OISE-1545900: PIRE: Translating cognitive and brain science in the laboratory and field to language learning environments
PI: Judith F. Kroll, The Pennsylvania State University
Co-PIs: Paola E. Dussias, The Pennsylvania State University
John Lipski, The Pennsylvania State University
Janet van Hell, The Pennsylvania State University
In this PIRE project, The Pennsylvania State University partners with domestic and international collaborators in Europe, Latin America, and Asia, to conduct research that exploits the excitement of recent scientific discoveries that demonstrate that the use of two or more languages changes minds and brains to be more open to learning, more cognitively flexible, and more resistant to cognitive decline. The goal of the project is to translate the science of language learning for education and to examine the contexts and consequences of language learning in the classroom and in the field for a population who are increasingly diverse and range from learners to highly proficient bilinguals. The planned research will impact learners immersed in their native or second language, examine bilinguals who are young and old, and develop new models of learning and literacy. This PIRE will bring language science from the laboratory to practice and will integrate field research with laboratory-based experimentation to provide unique new data on minority and endangered languages, populations with limited literacy, and the consequences of living and learning in a multilingual environment. It will train a diverse workforce of language scientists to be prepared to conduct both basic and applied research and will develop new international collaborations that translate basic science in culturally diverse contexts.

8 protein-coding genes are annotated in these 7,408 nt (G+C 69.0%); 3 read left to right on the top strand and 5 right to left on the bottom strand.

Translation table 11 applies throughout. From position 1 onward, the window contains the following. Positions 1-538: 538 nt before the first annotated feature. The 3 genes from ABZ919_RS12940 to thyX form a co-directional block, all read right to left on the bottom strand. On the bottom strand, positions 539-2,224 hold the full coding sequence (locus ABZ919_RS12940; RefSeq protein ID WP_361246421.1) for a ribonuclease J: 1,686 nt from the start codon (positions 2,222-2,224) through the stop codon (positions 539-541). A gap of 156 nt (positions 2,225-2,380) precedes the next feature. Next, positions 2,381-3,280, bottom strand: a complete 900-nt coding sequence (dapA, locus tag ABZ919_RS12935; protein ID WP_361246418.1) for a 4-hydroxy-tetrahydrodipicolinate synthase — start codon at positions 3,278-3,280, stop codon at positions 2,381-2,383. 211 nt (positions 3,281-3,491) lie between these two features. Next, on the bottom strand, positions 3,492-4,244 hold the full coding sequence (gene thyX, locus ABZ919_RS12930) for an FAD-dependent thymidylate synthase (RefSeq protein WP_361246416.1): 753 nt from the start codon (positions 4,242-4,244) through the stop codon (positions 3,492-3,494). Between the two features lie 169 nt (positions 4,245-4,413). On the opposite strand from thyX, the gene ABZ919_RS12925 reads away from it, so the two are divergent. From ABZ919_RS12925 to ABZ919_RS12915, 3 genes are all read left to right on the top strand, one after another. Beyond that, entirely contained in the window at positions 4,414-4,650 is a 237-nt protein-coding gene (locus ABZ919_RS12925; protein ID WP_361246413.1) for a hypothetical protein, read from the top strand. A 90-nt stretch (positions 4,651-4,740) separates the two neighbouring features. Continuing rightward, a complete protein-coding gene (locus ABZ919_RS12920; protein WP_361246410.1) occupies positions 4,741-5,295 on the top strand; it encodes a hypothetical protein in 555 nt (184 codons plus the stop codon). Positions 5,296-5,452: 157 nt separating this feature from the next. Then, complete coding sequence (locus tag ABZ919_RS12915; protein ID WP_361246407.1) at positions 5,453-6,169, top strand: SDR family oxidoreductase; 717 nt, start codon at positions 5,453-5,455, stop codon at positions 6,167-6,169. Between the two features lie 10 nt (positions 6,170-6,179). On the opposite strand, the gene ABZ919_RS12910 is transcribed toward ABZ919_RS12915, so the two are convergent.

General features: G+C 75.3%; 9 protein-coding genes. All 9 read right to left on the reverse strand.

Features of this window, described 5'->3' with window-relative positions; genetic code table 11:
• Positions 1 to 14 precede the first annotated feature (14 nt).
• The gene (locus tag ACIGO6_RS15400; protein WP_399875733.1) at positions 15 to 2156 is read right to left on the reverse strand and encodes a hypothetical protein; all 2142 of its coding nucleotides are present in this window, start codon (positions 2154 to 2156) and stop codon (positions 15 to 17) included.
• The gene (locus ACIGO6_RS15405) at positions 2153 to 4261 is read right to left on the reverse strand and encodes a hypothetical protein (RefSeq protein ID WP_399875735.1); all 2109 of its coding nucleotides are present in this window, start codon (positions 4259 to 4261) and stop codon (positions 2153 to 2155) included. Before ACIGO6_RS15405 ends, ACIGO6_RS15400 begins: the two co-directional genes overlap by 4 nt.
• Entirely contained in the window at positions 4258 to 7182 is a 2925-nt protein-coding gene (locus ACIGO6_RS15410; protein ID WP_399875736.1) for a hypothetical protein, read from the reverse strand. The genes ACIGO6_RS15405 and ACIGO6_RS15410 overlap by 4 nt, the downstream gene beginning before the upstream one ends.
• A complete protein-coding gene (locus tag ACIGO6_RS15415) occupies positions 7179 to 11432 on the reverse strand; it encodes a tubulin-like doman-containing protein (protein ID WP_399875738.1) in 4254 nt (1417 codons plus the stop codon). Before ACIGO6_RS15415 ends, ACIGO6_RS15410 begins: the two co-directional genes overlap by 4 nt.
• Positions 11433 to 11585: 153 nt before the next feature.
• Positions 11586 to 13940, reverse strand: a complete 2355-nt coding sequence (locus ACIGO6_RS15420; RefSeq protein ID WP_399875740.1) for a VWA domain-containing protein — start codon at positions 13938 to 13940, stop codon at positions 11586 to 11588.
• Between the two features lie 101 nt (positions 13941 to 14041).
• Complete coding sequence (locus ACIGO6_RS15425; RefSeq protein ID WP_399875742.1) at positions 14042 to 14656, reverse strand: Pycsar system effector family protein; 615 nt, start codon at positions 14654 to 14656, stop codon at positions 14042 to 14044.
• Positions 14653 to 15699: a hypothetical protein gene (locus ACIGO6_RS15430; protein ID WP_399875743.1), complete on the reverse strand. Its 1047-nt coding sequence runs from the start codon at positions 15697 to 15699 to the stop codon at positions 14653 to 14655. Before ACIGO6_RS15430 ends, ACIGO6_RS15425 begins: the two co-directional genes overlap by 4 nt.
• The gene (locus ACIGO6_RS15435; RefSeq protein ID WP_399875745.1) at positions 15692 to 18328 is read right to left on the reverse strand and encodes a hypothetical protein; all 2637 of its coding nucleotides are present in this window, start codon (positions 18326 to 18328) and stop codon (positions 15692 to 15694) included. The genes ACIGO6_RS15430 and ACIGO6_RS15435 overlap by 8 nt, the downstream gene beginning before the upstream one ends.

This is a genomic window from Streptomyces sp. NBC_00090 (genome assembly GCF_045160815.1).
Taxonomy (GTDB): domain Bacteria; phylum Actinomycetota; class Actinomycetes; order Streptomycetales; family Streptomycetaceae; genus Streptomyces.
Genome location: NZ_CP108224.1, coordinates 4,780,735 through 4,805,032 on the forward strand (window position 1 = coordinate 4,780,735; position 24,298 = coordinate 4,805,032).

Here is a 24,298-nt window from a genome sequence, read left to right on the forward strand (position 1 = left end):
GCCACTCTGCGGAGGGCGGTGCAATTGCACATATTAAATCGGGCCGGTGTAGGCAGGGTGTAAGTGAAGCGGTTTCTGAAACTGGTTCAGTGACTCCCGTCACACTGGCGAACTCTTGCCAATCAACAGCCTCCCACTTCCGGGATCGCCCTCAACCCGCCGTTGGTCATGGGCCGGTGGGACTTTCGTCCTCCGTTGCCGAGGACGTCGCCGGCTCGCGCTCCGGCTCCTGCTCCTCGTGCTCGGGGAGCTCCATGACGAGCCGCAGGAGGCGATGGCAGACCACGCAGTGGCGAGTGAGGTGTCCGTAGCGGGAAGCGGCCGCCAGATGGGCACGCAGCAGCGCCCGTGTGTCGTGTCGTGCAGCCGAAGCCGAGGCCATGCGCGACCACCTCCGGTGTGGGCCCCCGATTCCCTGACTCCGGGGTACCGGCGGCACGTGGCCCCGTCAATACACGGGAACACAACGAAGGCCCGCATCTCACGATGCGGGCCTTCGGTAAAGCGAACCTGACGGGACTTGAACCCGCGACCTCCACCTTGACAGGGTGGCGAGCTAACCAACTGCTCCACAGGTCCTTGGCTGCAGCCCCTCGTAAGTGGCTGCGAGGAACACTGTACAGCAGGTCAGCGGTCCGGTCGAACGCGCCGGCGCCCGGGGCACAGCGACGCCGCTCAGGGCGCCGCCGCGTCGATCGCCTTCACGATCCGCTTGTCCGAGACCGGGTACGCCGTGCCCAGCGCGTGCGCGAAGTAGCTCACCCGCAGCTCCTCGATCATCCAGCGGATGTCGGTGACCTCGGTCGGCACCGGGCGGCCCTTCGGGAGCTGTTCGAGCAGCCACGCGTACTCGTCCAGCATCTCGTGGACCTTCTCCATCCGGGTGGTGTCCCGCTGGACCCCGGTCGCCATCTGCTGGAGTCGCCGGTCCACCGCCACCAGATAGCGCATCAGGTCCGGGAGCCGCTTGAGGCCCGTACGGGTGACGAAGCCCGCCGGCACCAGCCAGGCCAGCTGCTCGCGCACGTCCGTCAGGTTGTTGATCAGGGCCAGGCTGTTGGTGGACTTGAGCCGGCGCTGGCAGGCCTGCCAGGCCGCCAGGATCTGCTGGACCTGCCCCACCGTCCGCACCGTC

Research on language learning and bilingualism has been fueled by a set of scientific discoveries made possible by emerging neuroscience technologies and the analysis of large scale corpora. These new discoveries show that there is far greater experience-induced plasticity than traditionally understood. Not only are infants and young children open to new learning, but older children, young adults, and even older adults are open to new experience that changes their brains and behavior. The broad PIRE network of partnerships will enable investigations in contexts where the form of language learning and language contact differ from the environments that have typically informed research to date. The PIRE will train undergraduates, graduate students, and postdoctoral fellows to conduct translational research across three broad themes: (1) Language learning across the life span; (2) The role of instructional approaches for successful learning outcomes; and (3) The impact of diverse social environments for language learning. The planned research will exploit a range of behavioral, neuroscience, and field methods to identify readiness and need for intervention, to track learning in real time, and to assess new learning outcomes.
|Effective start/end date
|4/1/16 → 3/31/24
- National Science Foundation: $5,000,000.00